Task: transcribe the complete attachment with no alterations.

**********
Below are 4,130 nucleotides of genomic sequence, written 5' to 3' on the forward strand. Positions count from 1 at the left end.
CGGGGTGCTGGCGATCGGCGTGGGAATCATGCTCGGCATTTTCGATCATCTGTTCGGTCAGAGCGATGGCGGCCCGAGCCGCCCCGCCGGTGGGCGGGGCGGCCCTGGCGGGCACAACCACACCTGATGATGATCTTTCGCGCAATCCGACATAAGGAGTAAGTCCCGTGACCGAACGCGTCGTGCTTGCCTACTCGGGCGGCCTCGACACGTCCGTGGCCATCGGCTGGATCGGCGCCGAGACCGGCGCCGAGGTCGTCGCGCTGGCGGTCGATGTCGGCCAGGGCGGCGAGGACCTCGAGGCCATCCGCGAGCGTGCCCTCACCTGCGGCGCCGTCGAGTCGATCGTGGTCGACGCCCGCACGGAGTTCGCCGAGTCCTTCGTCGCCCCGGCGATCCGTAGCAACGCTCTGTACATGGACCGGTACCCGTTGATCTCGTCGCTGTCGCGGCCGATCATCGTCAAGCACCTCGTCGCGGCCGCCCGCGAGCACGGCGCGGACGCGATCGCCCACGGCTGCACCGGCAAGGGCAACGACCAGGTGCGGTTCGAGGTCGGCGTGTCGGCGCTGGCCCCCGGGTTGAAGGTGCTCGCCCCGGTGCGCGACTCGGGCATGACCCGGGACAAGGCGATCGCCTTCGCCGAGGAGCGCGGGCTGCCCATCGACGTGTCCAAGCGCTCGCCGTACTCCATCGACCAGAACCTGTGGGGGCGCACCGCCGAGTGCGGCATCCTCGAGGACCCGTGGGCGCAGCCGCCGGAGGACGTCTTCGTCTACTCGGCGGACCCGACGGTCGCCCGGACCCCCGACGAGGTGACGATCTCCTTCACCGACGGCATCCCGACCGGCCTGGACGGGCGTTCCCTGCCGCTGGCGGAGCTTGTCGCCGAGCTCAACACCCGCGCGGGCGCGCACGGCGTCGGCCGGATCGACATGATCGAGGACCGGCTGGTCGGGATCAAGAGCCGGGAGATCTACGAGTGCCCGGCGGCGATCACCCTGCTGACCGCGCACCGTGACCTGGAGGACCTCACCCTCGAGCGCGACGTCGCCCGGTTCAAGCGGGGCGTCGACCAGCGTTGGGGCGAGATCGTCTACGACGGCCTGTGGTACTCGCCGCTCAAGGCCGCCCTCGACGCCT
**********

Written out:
Below are 4,130 nucleotides of genomic sequence, written 5' to 3' on the forward strand. Positions count from 1 at the left end.
CGGGGTGCTGGCGATCGGCGTGGGAATCATGCTCGGCATTTTCGATCATCTGTTCGGTCAGAGCGATGGCGGCCCGAGCCGCCCCGCCGGTGGGCGGGGCGGCCCTGGCGGGCACAACCACACCTGATGATGATCTTTCGCGCAATCCGACATAAGGAGTAAGTCCCGTGACCGAACGCGTCGTGCTTGCCTACTCGGGCGGCCTCGACACGTCCGTGGCCATCGGCTGGATCGGCGCCGAGACCGGCGCCGAGGTCGTCGCGCTGGCGGTCGATGTCGGCCAGGGCGGCGAGGACCTCGAGGCCATCCGCGAGCGTGCCCTCACCTGCGGCGCCGTCGAGTCGATCGTGGTCGACGCCCGCACGGAGTTCGCCGAGTCCTTCGTCGCCCCGGCGATCCGTAGCAACGCTCTGTACATGGACCGGTACCCGTTGATCTCGTCGCTGTCGCGGCCGATCATCGTCAAGCACCTCGTCGCGGCCGCCCGCGAGCACGGCGCGGACGCGATCGCCCACGGCTGCACCGGCAAGGGCAACGACCAGGTGCGGTTCGAGGTCGGCGTGTCGGCGCTGGCCCCCGGGTTGAAGGTGCTCGCCCCGGTGCGCGACTCGGGCATGACCCGGGACAAGGCGATCGCCTTCGCCGAGGAGCGCGGGCTGCCCATCGACGTGTCCAAGCGCTCGCCGTACTCCATCGACCAGAACCTGTGGGGGCGCACCGCCGAGTGCGGCATCCTCGAGGACCCGTGGGCGCAGCCGCCGGAGGACGTCTTCGTCTACTCGGCGGACCCGACGGTCGCCCGGACCCCCGACGAGGTGACGATCTCCTTCACCGACGGCATCCCGACCGGCCTGGACGGGCGTTCCCTGCCGCTGGCGGAGCTTGTCGCCGAGCTCAACACCCGCGCGGGCGCGCACGGCGTCGGCCGGATCGACATGATCGAGGACCGGCTGGTCGGGATCAAGAGCCGGGAGATCTACGAGTGCCCGGCGGCGATCACCCTGCTGACCGCGCACCGTGACCTGGAGGACCTCACCCTCGAGCGCGACGTCGCCCGGTTCAAGCGGGGCGTCGACCAGCGTTGGGGCGAGATCGTCTACGACGGCCTGTGGTACTCGCCGCTCAAGGCCGCCCTCGACGCCT